5 December

Comma came back from leave today. If we had been in the Law College Common Room, or even on Linking Road, we would have both been screeching into each other’s face, “EEeeeeeeeee.” However, at Neem, you can’t do that. The place is too full of solemn people, for such girlish silliness. And we are both too scared of Neempatta raising her left eyebrow.

I never thought I would miss Comma. She’s not my type, really. I don’t make friends easily and would never have made friends with Comma myself, but she didn’t give me a choice. She just blabber-mouthed her way into my space.

She is like that, loud, chatter, chatter, chatter all the time. She can give you a headache if you listen to her too carefully. The trick with her is to shut off half of what she says.

She’d gone off to her ‘family village’, to attend a family wedding.

Me: “I don’t know how you can do it. I find these things so tedious.”

But Comma says that family weddings are like the catwalk for ordinary girls. Where else can a girl dress up, make up and strut around, showing off her wares? And possibly pick up the right man.

I object strongly to her desire to strut before a male.

Comma: “There’s nothing wrong about it. It’s natural. Even animals do it, preen around, throw out colors and smells to attract the opposite sex”.


Me: “We are not animals”.

Comma just laughs: “You’ve got a lot to learn, baby”.

I give up. Have to, when she calls me “baby”, because then I know the fight is going nowhere. I can argue all I will, and she’s just going to fob me off with her ridiculous take on life.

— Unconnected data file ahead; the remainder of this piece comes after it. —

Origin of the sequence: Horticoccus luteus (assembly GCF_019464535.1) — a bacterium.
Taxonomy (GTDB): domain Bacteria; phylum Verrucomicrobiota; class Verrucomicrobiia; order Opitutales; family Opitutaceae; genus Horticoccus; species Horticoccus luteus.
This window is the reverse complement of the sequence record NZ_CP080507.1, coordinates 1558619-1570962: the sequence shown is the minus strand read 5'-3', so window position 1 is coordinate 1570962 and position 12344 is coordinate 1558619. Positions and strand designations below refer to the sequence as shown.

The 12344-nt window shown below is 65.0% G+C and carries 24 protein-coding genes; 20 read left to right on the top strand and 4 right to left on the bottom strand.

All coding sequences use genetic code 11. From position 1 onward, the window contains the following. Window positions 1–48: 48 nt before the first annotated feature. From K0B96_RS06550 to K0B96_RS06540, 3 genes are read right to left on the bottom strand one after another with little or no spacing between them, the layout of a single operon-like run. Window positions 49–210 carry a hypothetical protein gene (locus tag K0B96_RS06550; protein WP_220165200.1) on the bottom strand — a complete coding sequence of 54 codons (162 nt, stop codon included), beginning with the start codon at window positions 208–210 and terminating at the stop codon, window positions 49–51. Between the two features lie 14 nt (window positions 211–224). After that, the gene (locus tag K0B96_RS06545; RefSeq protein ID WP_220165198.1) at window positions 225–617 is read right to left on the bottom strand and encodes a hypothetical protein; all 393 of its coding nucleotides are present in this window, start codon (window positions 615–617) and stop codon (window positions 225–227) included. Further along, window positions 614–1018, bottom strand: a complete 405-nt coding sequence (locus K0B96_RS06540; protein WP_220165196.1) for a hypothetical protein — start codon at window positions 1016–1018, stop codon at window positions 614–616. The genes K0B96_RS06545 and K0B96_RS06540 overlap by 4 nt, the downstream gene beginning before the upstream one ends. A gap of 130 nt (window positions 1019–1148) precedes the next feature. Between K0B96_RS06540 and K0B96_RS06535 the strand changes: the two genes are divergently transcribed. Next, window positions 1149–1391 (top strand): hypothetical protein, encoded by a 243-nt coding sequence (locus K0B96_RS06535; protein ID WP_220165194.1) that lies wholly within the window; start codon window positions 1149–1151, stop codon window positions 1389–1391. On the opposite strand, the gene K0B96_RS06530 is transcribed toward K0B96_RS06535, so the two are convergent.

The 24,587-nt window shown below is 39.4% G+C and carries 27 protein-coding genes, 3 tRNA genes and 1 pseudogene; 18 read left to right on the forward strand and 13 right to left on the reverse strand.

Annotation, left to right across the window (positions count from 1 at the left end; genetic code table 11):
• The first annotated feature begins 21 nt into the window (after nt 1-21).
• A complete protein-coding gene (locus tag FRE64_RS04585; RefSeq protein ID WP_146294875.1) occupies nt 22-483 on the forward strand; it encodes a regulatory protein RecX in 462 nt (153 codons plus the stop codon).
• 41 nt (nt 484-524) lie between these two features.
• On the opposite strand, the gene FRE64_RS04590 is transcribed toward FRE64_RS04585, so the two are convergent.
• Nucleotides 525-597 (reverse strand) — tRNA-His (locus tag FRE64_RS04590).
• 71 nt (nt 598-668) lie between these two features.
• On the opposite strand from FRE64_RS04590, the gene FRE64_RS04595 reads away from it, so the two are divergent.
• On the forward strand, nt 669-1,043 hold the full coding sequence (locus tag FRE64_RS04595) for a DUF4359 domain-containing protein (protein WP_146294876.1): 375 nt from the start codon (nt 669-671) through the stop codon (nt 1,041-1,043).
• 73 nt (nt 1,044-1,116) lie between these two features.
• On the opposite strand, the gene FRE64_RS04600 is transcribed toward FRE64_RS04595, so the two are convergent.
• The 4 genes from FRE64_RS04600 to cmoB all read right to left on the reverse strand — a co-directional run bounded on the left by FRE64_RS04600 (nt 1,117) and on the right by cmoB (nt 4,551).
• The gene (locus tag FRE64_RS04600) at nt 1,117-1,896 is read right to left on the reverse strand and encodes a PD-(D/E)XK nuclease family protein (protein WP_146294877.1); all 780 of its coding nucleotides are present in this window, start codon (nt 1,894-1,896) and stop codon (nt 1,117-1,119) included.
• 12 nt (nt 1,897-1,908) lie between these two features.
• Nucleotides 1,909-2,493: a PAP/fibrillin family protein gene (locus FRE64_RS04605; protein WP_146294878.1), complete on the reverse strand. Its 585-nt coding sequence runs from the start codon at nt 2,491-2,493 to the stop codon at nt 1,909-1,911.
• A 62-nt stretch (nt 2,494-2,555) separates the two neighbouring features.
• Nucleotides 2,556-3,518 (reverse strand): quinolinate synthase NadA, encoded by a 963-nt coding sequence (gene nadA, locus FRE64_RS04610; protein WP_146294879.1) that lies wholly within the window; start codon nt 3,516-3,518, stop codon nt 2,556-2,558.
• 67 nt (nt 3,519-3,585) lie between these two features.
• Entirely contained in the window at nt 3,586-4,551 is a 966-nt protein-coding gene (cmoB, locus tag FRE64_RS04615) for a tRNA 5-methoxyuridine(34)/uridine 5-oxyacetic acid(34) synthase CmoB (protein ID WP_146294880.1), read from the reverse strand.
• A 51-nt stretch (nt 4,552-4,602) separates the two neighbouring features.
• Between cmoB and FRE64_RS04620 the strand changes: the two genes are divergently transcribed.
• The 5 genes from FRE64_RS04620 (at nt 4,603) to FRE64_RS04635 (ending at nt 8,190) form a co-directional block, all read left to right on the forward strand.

Through all her descriptions of the wedding I am thinking, I don’t even have a ‘family village’, and have never been to a family wedding like that. Ogre does go to “family functions”, as she calls them, but Etcetra and I always make excuses not to go and she never pushes us. We think it’s too boring to make small talk with relatives.

But now listening to Comma, I wonder if it could be fun. Maybe the next time, Ogre asks me to go with her, I will say yes. Though I don’t have many clothes that would qualify for preening, I think. But that will be a good reason to buy and wear a pink sari for a change.

It may also be fun preening before some one. I wouldn’t do too badly at it. Of course, I could be taller. And a little fleshier. My face could be a little less long. And my eyes could be a little bigger. But it’s all wrapped up in good skin, and topped with thick, wavy hair and will do.

But the problem is that I have loved So-On for so long, that it has never struck me that I should make an effort to attract anybody else. Or in fact even that I should make an effort to attract So-On.

My feelings for him are so confused and crowded with:

1.    Our childhood memories.
2.    The fact that he is my best friend.
3.    All the girls he has been attracted to and gone out with.
4.    The details of his various attractions and affairs, which he speaks about to me as naturally as if I was a guy.

He seems to have no idea about how I feel for him. Or perhaps he does.

Once we were in his room. I was 16. I was sitting at the window, my favourite place, with the flame of forest tree outside and a sliver of the Oval Maidan across the road. He was writing something.

Suddenly, he looked up and said, “Stop looking at me with such soulful eyes, Appi.”

I blushed, and turned away. He laughed, and put on some music and began chattering about something to cover up my embarrassment.


One Comment on “5 December”

  1. […] Continue reading Appi’s story at 5 December […]

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